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Women & money

LONG-term financial planning is increasingly becoming an important issue for women for the simple reason that women tend to live longer than men, often by 10 years or more. Living longer however also exposes women to a greater risk from illnesses that commonly afflict them in old age, such as osteoporisis and arthiritis, which could result in costly medical bills in the future.

Yet, few women are actively engaged in ensuring that their long-term financial needs are taken care of. Certainly, because of obligations to care for their families, and for those who work, the demands of having a career, women tend to push financial planning to the back burner. And let others worry about it.

Arising from this, many are unprepared should they suddenly lose their partner, or become divorced, to handle their long-term financial affairs. As such,when it comes to money, women should become more involved beyond just managing the family's monthly budget, which is typical for many Malaysian households. This will help them to be better prepared financially should the unexpected happen.

How will having a financial plan help you? Firstly, it will help you to figure out your life's priorities. How do you want to live in the future once your short and medium term financial needs are taken of? How much money will you have left over to live the life of your dreams after taking care of things like saving for your children's education, owning a home and caring for elderly parents? If what you expect to have falls short of your needs to live comfortably as you grow older, how do you create wealth from your present income to achieve those goals?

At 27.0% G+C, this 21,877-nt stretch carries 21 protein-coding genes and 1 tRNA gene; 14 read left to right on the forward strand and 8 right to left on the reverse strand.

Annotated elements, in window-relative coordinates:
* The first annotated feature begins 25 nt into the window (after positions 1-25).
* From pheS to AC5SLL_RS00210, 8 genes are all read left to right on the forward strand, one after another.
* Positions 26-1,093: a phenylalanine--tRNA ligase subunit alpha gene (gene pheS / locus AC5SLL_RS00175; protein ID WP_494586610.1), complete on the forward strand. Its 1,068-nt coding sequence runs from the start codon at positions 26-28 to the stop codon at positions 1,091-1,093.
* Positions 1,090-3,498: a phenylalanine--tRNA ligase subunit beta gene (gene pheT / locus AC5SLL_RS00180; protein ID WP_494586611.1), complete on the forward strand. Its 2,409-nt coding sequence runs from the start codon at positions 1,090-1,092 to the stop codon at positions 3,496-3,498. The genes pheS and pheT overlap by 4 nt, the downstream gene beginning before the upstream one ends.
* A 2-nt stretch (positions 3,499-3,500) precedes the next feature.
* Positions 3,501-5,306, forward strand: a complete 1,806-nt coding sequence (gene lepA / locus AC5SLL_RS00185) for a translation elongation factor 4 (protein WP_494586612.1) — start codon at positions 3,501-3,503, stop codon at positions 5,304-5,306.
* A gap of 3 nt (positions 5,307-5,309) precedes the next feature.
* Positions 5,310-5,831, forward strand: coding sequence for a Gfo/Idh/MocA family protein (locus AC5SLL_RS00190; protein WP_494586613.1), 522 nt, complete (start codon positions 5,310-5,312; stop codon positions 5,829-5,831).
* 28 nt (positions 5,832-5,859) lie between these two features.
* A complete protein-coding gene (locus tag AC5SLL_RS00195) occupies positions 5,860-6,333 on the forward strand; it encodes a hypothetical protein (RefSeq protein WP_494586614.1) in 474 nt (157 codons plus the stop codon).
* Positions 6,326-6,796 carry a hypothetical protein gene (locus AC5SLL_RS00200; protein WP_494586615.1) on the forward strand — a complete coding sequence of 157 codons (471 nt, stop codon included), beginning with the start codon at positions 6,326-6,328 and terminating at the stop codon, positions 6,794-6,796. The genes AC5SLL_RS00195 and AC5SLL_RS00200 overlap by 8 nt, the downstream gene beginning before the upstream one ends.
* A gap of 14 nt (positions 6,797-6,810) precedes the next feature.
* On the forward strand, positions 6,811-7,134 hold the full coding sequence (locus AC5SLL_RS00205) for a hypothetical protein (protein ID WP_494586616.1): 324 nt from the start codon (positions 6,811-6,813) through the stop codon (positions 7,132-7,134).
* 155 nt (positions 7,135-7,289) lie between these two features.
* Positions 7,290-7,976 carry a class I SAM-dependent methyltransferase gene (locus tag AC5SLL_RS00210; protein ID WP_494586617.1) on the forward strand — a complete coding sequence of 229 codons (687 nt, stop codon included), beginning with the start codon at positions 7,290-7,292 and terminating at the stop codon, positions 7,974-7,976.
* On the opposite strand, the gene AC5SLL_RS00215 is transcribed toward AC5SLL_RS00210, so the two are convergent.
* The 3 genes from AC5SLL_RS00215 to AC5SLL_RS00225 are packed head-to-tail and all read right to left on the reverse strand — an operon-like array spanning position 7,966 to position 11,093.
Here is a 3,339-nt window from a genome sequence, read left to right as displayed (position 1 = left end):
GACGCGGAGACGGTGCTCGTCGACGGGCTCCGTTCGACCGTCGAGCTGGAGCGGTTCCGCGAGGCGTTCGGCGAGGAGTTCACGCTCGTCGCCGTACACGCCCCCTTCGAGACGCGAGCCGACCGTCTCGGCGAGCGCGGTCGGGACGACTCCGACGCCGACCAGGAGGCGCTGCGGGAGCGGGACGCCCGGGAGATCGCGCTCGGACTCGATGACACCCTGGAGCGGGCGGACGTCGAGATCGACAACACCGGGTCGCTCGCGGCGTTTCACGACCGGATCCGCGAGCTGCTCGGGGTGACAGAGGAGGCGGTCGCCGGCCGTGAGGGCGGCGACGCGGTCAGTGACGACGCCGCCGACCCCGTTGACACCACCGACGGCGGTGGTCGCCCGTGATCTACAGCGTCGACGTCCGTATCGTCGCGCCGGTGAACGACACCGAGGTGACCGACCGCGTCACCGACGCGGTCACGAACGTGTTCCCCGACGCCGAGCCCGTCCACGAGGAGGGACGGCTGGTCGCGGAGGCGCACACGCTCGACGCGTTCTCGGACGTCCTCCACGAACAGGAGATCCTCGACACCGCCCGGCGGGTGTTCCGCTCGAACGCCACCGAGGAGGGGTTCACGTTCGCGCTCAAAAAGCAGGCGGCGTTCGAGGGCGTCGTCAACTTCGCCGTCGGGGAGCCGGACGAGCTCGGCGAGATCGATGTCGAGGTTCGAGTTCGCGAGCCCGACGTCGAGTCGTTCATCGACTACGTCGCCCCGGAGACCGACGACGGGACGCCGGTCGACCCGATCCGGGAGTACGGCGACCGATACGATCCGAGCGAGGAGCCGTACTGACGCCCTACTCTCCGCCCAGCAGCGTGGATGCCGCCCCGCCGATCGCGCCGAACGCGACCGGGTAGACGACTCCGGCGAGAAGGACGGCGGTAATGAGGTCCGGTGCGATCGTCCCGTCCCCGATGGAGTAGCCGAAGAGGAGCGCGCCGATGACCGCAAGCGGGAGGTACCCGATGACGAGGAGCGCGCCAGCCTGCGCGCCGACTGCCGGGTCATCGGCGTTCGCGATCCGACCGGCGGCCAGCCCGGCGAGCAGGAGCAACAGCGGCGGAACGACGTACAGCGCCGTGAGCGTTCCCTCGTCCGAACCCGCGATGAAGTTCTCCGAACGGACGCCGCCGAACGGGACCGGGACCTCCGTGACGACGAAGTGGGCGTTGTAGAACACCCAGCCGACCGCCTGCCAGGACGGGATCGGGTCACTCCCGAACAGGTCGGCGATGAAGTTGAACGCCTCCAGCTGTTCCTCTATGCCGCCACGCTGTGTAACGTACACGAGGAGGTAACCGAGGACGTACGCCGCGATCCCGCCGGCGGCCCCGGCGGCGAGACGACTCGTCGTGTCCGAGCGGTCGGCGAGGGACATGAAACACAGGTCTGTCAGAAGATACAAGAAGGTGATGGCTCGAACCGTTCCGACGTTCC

As important, how do you protect yourself and your family should you or your partner lose regular income due to an accident or prolonged illness, as it would affect everyone's future wellbeing?

Having a financial plan will also help you to be better organised. For example, do you know where important documents, such as insurance policies or the deed to your home are kept? Have you updated the list of beneficieries in your insurance policies and EPF account? An estate plan, which is an essential part of financial planning, that is regularly reviewed will certainly come in handy.

Experts say everyone should have a financial plan in place. If you're single, you should start the moment you land your first job. For married couples, both the man and the woman should jointly come up with a financial plan and to invest together. Studies in the west show that as a partnership, men and women together often make better investment decisions.

To be sure, there is some work involved in coming up with a financial plan but many expert say it is not as difficult as appears to be. Creating a financial plan does not involve rocket science. Unless you want it to be. Often, keeping it simple will make it easier for you to stay focused and stick to the plan.

Start with a long-term goal. If you're married, work with your partner in coming up with the plan. Determine how and when you want to retire. Do you want a lavish and indulgent lifestyle, or to live simply? When it comes to money, is your goal to make as much of it as possible, or to be financially independent, free of debt? Are you planning to own a home, and if you already have one, how soon do you want to pay off the loan?

Next, consider your current obligations to help guide you in understanding what your medium term goals would be. If you have children or are planning to have them, you would have to think about saving for their education. You also need to consider about taking care of your parents as they grow older. If you're still single, you may also be thinking of saving for marriage or buying a car.